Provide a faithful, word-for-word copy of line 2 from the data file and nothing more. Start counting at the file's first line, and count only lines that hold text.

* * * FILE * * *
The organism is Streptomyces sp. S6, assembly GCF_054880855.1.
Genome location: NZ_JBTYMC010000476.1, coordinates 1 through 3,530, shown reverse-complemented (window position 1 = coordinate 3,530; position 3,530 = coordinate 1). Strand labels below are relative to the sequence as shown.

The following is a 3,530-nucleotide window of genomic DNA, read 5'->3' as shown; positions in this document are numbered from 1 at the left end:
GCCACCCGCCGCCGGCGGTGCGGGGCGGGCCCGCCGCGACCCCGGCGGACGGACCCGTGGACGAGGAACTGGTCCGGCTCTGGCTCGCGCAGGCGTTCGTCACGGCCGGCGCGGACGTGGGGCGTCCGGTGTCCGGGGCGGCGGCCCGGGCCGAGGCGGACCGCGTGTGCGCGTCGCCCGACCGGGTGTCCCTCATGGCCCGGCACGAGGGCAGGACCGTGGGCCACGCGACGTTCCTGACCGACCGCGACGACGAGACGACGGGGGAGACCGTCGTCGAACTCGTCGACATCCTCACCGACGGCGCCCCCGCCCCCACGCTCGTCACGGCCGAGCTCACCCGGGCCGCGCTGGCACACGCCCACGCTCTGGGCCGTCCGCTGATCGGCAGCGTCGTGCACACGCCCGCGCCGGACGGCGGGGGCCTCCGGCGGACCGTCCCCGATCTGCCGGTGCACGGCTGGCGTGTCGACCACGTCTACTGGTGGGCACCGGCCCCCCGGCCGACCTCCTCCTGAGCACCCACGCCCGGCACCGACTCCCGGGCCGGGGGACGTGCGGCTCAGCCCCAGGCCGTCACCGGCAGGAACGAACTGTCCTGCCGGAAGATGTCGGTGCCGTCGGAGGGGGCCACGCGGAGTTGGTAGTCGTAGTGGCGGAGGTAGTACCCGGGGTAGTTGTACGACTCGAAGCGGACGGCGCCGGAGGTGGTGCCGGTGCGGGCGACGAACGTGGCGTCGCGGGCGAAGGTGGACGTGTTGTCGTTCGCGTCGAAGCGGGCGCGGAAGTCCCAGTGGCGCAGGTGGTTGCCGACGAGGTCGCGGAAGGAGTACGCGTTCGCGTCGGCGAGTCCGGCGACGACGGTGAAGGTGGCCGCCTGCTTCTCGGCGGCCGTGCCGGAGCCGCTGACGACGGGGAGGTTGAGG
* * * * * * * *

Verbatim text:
Genome location: NZ_JBTYMC010000476.1, coordinates 1 through 3,530, shown reverse-complemented (window position 1 = coordinate 3,530; position 3,530 = coordinate 1). Strand labels below are relative to the sequence as shown.